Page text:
Shares of Apple (AAPL -0.95%) declined today, falling as much as 2.1% in early trading before moderating those losses to a 1.3% decline as of 1:43 p.m. ET. While not a tremendous decline, it was notably weaker performance than the market overall as well as the tech-heavy Nasdaq Composite, which were both positive on the day at that time.
Today's weakness could be attributed to some "selling the news" by traders following yesterday's event, in which Apple unveiled new iPhones, watches, and services, with more incremental innovation than any great leaps forward. Additionally, it appears most large-cap tech stocks of the FAANG cohort were underperforming today, with other lower-valued parts of tech such as semiconductors outperforming, so there may be some rotation going on here.
Yesterday, Apple unveiled a slew of updates to its product portfolio, mostly centering on incremental health and emergency features for the new iPhone 14, as well as improved battery and camera specs. The biggest surprise may have been that Apple wasn't raising prices on the iPhone 14, perhaps making a play for more market share in order to boost future services revenue. The most "new" product was a $799 Apple Watch Ultra, designed for extreme athletes. However, that is a relatively limited market.
So, there may have been some selling from traders who were hoping for a more "revolutionary" release. However, since other large-cap tech stocks were down today, there could also be some market rotation going on.
This morning, weekly jobless claims came in below expectations, which means the labor market is still incredibly strong despite Federal Reserve's interest rate hikes. The strength of the labor market seems to indicate the Federal Reserve can perhaps raise rates more than thought without tipping the economy into recession. This morning, Fed Chair Jay Powell gave an interview in which he said he believed the Fed could bring inflation down without the severe social costs seen in the 1980s, when inflation was more entrenched.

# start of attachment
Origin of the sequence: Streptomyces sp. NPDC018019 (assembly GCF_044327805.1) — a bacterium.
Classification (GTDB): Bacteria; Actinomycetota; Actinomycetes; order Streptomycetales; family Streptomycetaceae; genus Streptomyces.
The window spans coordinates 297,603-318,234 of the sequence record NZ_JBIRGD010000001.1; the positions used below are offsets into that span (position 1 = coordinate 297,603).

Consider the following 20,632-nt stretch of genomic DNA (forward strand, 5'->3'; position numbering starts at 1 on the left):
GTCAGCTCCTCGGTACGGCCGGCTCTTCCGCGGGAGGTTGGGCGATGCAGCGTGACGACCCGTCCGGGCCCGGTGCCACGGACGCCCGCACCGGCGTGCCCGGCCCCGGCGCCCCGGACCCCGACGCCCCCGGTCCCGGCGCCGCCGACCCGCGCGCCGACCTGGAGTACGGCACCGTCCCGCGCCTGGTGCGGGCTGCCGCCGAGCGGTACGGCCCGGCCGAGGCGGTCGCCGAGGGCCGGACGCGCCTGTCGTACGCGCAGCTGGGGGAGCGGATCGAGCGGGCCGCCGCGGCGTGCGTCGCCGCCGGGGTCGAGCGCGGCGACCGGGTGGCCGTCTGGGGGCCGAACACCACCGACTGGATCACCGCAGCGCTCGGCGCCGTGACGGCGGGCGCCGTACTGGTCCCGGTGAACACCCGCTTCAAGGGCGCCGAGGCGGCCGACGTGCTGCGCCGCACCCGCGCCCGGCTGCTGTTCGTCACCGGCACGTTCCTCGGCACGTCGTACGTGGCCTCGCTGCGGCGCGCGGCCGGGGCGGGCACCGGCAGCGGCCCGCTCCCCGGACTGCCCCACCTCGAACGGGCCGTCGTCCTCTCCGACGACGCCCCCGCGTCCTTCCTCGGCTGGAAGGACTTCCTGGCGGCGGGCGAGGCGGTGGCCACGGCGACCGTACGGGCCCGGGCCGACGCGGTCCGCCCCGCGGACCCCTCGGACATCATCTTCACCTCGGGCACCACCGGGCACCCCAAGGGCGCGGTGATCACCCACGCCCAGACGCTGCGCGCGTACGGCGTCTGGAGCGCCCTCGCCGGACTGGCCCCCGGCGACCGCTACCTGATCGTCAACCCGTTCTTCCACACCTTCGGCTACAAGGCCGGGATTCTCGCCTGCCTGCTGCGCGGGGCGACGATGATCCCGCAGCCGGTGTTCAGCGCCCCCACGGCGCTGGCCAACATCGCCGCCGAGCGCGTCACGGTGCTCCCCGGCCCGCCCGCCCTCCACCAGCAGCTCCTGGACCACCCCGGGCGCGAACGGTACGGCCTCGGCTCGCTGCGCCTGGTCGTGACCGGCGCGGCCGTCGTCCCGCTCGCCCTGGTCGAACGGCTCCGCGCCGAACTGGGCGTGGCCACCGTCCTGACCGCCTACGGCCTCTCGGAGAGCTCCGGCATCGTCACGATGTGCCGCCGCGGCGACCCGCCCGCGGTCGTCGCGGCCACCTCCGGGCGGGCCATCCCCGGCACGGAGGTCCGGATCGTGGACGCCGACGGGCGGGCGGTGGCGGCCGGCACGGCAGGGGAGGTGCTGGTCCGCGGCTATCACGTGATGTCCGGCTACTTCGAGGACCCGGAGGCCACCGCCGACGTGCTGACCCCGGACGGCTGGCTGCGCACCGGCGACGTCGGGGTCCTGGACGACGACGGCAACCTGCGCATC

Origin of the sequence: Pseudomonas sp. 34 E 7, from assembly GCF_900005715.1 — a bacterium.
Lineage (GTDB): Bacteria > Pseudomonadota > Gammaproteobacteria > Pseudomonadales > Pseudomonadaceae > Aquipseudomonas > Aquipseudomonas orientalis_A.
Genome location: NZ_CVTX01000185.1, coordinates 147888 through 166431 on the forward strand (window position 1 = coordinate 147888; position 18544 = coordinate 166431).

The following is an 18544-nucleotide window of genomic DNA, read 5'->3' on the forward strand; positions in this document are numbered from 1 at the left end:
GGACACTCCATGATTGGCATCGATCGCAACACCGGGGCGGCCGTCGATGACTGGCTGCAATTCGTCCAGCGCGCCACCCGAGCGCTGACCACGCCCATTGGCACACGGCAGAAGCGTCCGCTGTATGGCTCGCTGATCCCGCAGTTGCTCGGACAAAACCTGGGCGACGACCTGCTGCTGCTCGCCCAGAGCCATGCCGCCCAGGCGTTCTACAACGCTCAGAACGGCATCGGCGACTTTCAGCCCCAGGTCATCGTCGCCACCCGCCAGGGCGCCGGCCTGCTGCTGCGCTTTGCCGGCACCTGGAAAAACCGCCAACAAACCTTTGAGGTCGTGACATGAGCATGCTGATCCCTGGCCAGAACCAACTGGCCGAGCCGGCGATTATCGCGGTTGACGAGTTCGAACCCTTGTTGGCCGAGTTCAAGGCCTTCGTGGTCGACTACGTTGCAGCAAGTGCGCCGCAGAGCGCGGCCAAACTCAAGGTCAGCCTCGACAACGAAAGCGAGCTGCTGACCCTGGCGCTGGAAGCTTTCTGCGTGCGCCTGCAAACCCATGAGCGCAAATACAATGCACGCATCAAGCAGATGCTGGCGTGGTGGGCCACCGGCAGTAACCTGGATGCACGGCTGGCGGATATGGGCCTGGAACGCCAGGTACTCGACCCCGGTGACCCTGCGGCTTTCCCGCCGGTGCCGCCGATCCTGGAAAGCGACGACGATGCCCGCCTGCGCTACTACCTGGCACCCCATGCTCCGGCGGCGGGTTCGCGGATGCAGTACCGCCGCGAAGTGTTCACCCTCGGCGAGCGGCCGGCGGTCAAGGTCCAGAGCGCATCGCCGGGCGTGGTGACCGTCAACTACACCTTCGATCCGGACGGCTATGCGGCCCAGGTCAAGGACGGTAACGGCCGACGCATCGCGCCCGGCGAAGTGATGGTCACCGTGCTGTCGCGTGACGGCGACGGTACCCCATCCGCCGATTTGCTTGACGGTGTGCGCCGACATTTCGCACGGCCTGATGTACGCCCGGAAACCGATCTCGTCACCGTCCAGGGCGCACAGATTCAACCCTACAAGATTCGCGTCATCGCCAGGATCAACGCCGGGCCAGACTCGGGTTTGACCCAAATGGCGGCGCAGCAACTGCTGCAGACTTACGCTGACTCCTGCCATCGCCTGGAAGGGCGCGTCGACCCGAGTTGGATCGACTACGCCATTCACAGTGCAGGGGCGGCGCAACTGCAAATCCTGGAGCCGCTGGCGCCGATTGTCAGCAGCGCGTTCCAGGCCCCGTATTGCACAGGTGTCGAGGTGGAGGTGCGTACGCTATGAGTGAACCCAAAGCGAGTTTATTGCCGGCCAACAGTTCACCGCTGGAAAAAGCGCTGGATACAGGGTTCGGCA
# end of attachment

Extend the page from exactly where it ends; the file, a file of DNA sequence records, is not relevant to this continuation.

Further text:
Apple, trading at more than 25 times earnings, has become somewhat of a safe-haven stock in the technology world. However, Powell's remarks may have led some to believe higher interest rates may not lead to a severe recession as some have feared.
Meanwhile, the recent market downturn has really decimated other corners of the tech market, especially quasi-cyclical stocks like semiconductors and formerly high-flying software companies. So, some traders may be selling the large-cap safe havens and buying these other parts of the technology market that have become cheap, assuming no recession.
While today's underperformance is notable, one day doesn't make much difference over the long term, and there are no big worries with Apple at the moment. This Warren Buffett favorite has a tremendously wide moat, tons of cash, and terrific leadership. Meanwhile, the absence of iPhone price hikes this year could lead Apple to gain even more market share against Android-based devices.
While the upside may not be as great as some other more beaten-down, smaller technology stocks, Apple remains a rock-solid company to anchor your portfolio.